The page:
If you look at the way rates are trading around the world to the longer term of the yield curve, that is, further out than overnight money which is what we work on at the Fed, say the Fed Funds Rate, the yields are not tremendously attractive.  Spain and Greece borrow money cheaper than the United States.  Where would you prefer to put your money?  There are limited options.  And it is natural that at different points in time you're going to have different preferences, depending on the moods of the marketplace.

But I don't for one nanosecond feel that suddenly everybody is going to dump dollars in the marketplace.  First, if you were the central bank governor of China and you dumped all your dollars, you'd take a loss and you'd be fired, or worse.  But I want to remind you also that we do have some great assets in this country.  We're the one place that is reproducing itself.  We like to breed and our immigrants love to breed, and we reproduce our population.  We have better demographics, not only better than France and Germany and Italy, we have better demographics than Japan, and we have much better demographics than China because of their one-child policy.  We rejuvenate ourselves; we're flexible; we have a system of laws that for the most part upholds itself.  And we have constitutional unity.

Europe is an attractive place.  The European central bank does its job just like we do, but we have a senator sitting in the corner here that represents a United States.  There is no constitutional unity in Europe.

And I must tell you that long term the question, and I'm not the only person that would raise this question - great German bankers formerly from the Bundesbank and others – of how viable the euro is.  Well, we run fiat currencies.  The United States dollar is a fiat currency; nothing backs it up.  The euro is a fiat currency.  Nothing backs it up except for the confidence in our fiscal authorities, and forgive me, Senator, especially in our central bank.  Aas long as we do our jobs, I don't worry about the day-to-day fluctuations of the United States dollar.

Male Speaker:  What is it like to be under the scrutiny of the whole country?  What kind of experiences have you had with dealing with public services [Inaudible]? 

Fisher: Well, Alan Greenspan gave me some good advice.  He told me two things when I was hired.  And by the way, the bank presidents are hired by their boards of directors; Ray Hunt is my chairman.  Only the central authority, the governors, of which there are seven - presently there are six - appoint three of the nine members of my board.  We put up their names and they approve them.  The other six are my shareholders - that is, the banks that our bank regulates here.

But when I sat down with Greenspan after I had been offered the job by Ray Hunt, he said, “There are only two things you have to do, Richard:  one is remember you're paid to pursue the truth.  This is the only job in Washington where you'll never be penalized for saying what's right.  The second is just remember this, if you're standing at a building outside on the sidewalk and someone drops off the top of that building and lands right next to you, you're going to get the blame for it because you're going to be watched very, very carefully.”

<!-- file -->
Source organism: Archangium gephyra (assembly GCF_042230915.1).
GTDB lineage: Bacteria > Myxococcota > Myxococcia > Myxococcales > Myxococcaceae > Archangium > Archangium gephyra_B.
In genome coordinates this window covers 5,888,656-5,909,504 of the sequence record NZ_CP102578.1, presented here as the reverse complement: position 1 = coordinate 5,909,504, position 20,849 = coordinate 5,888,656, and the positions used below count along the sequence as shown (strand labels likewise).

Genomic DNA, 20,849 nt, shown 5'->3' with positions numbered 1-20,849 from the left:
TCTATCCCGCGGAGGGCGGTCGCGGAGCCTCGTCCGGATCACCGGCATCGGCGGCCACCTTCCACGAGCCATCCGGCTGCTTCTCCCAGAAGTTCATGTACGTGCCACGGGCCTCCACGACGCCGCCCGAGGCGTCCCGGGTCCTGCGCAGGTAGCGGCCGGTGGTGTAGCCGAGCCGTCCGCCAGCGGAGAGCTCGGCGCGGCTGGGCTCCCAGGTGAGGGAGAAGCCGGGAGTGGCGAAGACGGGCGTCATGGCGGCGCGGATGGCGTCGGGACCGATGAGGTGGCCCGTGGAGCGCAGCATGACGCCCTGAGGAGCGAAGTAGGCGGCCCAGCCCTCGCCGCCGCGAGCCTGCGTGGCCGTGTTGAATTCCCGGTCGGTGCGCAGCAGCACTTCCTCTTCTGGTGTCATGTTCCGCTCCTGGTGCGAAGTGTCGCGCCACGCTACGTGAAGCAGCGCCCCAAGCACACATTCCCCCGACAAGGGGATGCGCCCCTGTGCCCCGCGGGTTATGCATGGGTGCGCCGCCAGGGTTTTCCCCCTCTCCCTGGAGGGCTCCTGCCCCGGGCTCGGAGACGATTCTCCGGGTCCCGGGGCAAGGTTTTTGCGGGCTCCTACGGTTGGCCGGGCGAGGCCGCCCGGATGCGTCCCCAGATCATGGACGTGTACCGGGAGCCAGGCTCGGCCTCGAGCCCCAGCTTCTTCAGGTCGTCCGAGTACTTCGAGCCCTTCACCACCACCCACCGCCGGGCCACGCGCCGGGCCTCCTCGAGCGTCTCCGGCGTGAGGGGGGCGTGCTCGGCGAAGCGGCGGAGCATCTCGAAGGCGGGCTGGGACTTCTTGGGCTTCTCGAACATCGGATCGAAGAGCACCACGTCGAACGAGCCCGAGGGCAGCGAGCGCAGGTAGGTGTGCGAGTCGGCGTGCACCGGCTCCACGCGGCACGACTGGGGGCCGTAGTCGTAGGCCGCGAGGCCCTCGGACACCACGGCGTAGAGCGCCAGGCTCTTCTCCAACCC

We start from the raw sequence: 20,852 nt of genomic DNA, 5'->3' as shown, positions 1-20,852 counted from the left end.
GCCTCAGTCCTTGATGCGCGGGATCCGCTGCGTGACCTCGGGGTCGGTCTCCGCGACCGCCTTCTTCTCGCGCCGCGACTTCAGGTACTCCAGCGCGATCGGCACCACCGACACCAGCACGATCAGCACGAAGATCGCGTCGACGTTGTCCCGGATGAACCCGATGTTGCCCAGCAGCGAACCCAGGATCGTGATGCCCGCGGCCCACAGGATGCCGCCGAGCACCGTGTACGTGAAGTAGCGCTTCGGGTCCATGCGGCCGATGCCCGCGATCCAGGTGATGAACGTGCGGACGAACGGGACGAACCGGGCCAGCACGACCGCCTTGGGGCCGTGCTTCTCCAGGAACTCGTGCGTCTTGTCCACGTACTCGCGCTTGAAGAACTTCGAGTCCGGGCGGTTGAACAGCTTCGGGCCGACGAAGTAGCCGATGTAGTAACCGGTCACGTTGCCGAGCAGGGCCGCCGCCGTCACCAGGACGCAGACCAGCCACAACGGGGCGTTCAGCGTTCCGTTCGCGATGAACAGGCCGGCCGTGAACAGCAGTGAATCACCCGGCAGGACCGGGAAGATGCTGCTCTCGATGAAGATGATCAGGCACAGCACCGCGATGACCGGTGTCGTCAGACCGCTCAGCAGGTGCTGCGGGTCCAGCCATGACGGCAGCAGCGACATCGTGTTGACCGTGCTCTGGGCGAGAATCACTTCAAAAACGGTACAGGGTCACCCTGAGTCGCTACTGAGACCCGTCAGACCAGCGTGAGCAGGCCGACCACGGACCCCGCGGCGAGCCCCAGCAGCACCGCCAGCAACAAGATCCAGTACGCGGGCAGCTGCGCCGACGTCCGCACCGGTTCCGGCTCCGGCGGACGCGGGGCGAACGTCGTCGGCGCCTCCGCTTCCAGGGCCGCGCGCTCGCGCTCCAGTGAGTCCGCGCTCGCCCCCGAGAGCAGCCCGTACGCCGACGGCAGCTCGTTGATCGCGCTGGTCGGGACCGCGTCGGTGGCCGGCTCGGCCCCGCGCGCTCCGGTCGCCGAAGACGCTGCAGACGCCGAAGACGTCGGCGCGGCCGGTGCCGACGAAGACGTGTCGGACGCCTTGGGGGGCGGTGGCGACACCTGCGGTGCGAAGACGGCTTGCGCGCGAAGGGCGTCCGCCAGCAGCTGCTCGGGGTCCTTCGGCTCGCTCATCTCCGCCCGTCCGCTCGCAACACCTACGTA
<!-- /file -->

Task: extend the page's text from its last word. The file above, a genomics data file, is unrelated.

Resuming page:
And the way it works - since this is all off the record, right?  And Senator, you know how reliable that assurance is.  Whenever I speak in public - which is not this evening - there are usually four or more reporters there.  We call it the suicide watch, Bloomberg, Reuters, Dow Jones and other.  They stream everything you say.  They are usually young; some people disparagingly call them 20-somethings.  Not all of them are educated in economics, but they're journalism students.

I've found often before I speak the article is already written.  We had an experience in New York a couple of weeks ago: a minute before I stood up to speak, I was handed a BlackBerry that had an article written with quotes from my speech that had been injected a minute before I said them. These are the wire services.  You have to think about how these TV shows work, in particular, which is why TV is not necessarily the best medium to pick up financial information.  Let's take someone like Larry Kudlow, an old friend of mine, a difficult individual, but a friend.  He has a 20-something that prepares his teleprompter.  You know, these fellows.  They're actors.  Larry is an actor and he's going to put emotion behind it.  So one 20-something picked up something, wrote an article, puts it up on a screen.  Another 20-something puts it on a teleprompter, and Larry reads it and acts it out.  And then supposedly I move the markets. Lee mentioned that: 20-somethings move the markets.

The big boys read; the big girls read everything that we say.  I like to say that we're the only species left where like in ancient times, they slit us open and study the entrails to try to figure out what the heck we're saying.  And with Alan Greenspan, you had to slit him every which way because you weren't quite sure what he was saying.

The sophisticated investors in the other central banks and the firms like Goldman Sachs and so on, they parse every single word, analyze everything you say, read things very, very thoroughly.  The day-traders don't; they get their information out of the public media.  And now I know what it's like to be a senator or a president because now that I'm inside what's called a temple, the Federal Reserve, and I see what they write about us, I wonder what they write about other good people that are just trying to do their jobs.

So it's an enormous burden, you have to be extremely careful what you say, and in all cases, avoid television.

Male Speaker: Paul Woodruff and I are members of Powell & Powell in Austin, Texas, and we heard J.D. Galbraith give an analysis of international monetaries.  When you mentioned that the head of the Chinese national bank would be fired if he tried to turn in his dollars, J.D. said more or less the same thing, and he gave the impression that we are essentially holding the rest of the world hostage to our quite confident ways.  So what's the long term prognosis in terms of consumer indebtedness, national indebtedness, the weakness of the dollar?  What's the long term look at this?  Really, are we holding these other nations hostage to our ways of operating?